Four artists are in the running for this year’s prestigious prize. Their work will be exhibited at The Photographers’ Gallery, London, in spring 2021
Each year, the Deutsche Börse Photography Foundation Prize shortlists four artists who have made a significant contribution to photography in the last 12 months. For many, 2020 will be remembered as a quiet year for artists, galleries, and publishers. But this year’s shortlist for the £30,000 prize suggests otherwise. From India, to Mexico, China, and Algeria, the selected works explore issues affecting both local and global subjects.
Poulomi Basu is shortlisted for her photobook Centralia, a complex investigation of conflict in Central India. Published by Dewi Lewis, it explores a 50-year war that is virtually unknown outside the subcontinent. Basu’s photobook, which she describes as “docu-fiction”, depicts land grabs, forced displacement, and state executions of this hidden war, exploring the relationship between reality and fiction, and how our perception of truth can be manipulated.
Alejandro Cartagena’s shortlisted photobook, a scathing critique of northern Mexico’s housing crisis, combines over 15 years of work. A Small Guide To Homeownership, published by The Velvet Cell, explores the effects of urban development. From transportation and infrastructure to private and public bureaucracy, it examines the challenges of this unplanned growth, through the eyes of a series of protagonists and a documentation of the broader ecological consequences.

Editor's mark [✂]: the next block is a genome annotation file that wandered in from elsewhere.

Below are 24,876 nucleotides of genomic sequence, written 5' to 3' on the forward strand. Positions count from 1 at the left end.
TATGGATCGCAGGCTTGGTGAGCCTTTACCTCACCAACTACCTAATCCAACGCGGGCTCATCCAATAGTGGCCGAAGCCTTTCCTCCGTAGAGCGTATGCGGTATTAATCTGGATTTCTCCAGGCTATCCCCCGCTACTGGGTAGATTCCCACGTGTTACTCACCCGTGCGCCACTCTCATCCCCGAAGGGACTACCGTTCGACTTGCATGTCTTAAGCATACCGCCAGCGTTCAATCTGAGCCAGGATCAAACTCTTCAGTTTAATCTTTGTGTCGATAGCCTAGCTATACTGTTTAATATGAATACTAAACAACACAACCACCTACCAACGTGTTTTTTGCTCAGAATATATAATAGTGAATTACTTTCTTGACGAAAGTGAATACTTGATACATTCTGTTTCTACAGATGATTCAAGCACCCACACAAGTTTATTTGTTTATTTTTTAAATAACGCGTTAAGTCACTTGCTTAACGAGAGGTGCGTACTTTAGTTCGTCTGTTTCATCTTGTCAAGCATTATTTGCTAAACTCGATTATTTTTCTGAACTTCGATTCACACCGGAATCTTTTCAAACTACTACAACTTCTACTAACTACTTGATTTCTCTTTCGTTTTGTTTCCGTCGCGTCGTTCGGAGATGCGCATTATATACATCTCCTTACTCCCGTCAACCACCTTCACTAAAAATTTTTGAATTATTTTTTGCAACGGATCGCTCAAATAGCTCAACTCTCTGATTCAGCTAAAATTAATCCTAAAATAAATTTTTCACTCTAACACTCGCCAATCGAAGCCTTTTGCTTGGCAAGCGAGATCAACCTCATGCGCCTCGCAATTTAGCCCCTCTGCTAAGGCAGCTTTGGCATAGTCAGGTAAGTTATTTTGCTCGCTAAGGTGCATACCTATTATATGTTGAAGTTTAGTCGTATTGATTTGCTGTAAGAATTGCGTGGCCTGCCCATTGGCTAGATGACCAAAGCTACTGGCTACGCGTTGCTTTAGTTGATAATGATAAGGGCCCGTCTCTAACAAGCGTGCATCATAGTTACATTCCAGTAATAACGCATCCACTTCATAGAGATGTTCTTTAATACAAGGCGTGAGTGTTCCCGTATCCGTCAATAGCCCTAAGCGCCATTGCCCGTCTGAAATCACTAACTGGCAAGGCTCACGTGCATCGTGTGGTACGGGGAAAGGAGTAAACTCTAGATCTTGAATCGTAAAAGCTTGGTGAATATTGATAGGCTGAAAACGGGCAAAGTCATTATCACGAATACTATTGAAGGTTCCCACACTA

Cao Fei‘s first solo exhibition in the UK, Blueprints at Serpentine Gallery, London, presented new and existing works that explored the rapid growth of technology and internet culture. The Chinese artist examines the way in which this has altered our perception of self, and the way we understand and navigate reality. Creating surreal and often darkly comic dystopian fictions, Fei’s work scrutinises systems of surveillance, production and labour.
Zineb Sedira has been nominated for her exhibition, A Brief Moment at Jeu de Paume, Paris, her first major retrospective, which combined photography, installation and film to explore themes of identity, gender, and environment. The Algerian artist’s use of archival material explores the function of images in reconstructing meaning, through the process of collecting and exhibiting.
An exhibition of the work, curated by Anna Dannemann, will take place at the Photographers’ Gallery from 19 March until 27 June 2021. The winner of the award will be announced in late spring, with details to be confirmed in January 2021.
Marigold Warner joined the British Journal Photography in April 2018, and currently holds the position of Online Editor. She studied English Literature and History of Art at the University of Leeds, followed by an MA in Magazine Journalism from City, University of London. Her work has been published by titles including the Telegraph Magazine, Huck, Gal-dem, Disegno, and the Architects Journal.